Dutch Craft, another local brand, is his other mainstay in the store, along with Bed Tech adjustable bases, and Pratt prides his store on its less-is-more philosophy. 

“I can sell anybody a great sleep system, but I don’t have everything underneath the sun to do it,” Pratt says. When people walk in here, they have an expectation that the price may or may not be based on what they’ve seen online, and there are thousands of companies now that do this. If you go online, how do you choose a difference between all the options? They get confused very easily, so what I tell people when they walk in the door is that I am focused on providing both of you a great night’s sleep. I tell them I am not going to show them a price because we don’t want it to dictate what they think of the mattress.”

Pratt says being a new business owner was the hardest part of this experience because he’s already so passionate about bedding that after getting past the landlord contracts and legal aspects he was ready to go. He wants to give a shout-out to Justin Trumbo at Bed Tech for helping him negotiate the lease, come up with a merchandising plan and much more.

Once the store was up and running, he knew he needed to build his communal base, so he says he’s been volunteering within the community because “trust is earned, not bought.”

“You can spend tons of money on marketing but if you don’t resonate with the community it doesn’t matter,” he explains. “I’ve worked with the Disabled American Veterans, the volunteer fire department that we help raise money for throughout the year. People see me at these events and that’s really why I wanted to do this — to be an asset to my community in several different ways and earn it.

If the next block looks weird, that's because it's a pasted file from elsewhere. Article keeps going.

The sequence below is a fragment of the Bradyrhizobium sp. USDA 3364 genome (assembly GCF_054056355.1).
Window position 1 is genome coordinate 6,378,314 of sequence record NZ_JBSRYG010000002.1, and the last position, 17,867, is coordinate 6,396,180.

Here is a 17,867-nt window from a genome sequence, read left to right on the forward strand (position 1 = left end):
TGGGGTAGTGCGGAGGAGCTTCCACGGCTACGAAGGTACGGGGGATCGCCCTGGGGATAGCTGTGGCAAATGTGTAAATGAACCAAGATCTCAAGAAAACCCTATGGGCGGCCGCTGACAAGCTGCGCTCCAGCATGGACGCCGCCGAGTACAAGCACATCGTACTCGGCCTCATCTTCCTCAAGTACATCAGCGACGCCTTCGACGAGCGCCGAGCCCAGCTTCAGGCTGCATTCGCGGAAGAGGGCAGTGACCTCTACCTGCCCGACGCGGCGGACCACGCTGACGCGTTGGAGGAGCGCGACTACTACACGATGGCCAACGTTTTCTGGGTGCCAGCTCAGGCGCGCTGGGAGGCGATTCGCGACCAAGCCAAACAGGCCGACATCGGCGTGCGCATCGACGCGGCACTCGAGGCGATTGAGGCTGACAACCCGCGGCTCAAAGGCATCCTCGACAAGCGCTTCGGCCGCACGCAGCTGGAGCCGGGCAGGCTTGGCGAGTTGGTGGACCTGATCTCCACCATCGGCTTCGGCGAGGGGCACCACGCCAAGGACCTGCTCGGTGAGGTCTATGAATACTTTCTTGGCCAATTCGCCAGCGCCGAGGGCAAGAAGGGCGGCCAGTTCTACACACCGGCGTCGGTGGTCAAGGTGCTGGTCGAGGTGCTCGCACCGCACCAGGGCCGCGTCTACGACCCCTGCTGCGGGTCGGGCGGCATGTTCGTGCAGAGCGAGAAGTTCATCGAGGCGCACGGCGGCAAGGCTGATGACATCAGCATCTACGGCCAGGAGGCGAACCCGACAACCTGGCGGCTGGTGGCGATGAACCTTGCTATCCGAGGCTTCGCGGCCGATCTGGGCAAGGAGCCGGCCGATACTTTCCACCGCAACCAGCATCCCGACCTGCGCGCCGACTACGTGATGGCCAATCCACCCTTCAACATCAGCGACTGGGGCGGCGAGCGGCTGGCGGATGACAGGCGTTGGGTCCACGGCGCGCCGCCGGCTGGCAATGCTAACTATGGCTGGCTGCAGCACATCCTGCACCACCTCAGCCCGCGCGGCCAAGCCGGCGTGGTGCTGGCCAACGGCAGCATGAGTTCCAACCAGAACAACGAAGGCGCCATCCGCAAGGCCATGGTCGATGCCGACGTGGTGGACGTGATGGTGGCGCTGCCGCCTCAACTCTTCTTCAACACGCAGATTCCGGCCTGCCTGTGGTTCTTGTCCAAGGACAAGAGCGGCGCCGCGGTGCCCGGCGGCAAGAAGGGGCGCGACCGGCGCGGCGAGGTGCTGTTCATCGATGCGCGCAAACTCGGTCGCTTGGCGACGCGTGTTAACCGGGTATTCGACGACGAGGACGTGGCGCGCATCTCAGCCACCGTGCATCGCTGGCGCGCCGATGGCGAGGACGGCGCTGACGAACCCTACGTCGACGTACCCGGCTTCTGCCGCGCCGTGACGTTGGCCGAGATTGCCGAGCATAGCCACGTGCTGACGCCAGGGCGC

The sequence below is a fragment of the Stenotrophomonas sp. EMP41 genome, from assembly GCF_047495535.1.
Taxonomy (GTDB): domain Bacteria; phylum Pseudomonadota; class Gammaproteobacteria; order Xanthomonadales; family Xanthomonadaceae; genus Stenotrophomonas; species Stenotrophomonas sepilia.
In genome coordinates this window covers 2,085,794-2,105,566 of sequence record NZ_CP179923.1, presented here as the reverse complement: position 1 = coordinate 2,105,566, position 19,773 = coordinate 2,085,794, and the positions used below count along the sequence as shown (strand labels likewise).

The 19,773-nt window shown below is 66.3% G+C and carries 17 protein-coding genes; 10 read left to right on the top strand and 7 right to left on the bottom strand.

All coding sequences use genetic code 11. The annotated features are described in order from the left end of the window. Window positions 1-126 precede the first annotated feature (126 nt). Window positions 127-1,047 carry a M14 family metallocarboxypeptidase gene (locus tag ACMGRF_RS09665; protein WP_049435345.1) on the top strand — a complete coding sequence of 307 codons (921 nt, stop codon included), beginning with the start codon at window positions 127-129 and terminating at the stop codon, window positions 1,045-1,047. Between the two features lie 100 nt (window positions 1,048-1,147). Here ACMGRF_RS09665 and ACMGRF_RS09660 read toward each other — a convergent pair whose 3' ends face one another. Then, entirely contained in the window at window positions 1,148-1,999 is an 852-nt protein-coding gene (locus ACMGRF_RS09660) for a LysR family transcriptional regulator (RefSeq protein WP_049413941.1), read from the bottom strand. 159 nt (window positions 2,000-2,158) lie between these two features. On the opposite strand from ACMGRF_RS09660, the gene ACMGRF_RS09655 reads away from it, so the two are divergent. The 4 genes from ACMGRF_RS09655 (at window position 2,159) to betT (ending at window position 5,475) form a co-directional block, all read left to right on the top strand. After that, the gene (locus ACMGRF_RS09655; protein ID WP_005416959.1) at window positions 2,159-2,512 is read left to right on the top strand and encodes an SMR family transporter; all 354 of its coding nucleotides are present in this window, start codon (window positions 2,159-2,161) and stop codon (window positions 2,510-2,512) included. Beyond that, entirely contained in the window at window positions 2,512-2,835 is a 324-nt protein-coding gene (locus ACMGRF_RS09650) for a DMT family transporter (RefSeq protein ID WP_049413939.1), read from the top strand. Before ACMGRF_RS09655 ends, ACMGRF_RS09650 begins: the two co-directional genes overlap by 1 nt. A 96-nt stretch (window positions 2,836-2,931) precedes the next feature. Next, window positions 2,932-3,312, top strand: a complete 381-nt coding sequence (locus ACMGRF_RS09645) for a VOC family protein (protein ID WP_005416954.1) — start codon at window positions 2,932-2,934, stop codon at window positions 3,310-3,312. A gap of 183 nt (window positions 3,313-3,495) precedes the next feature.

“I think a lot of retailers can learn from community involvement. They all preach it, but are you out flipping pancakes at 5 a.m.? I’m 32 years old, so people can be skeptical when I try to sell them a $10,000 mattress. So while the process is very important, being trusted is even more important.”

Pratt says he hopes to eventually open another location in time, but right now he’s focusing on building his business, listening to the customer, and earning trust through authenticity, passion and perseverance.  

Alex Milstein

Alex Milstein is the Editor in Chief of Casual News Now and Bedding News Now. He previously served as senior editor of both Casual Living and Designers Today, and covered technology for Furniture Today, with a focus on augmented reality, e-commerce, and 3D visualization.

View all posts by Alex Milstein →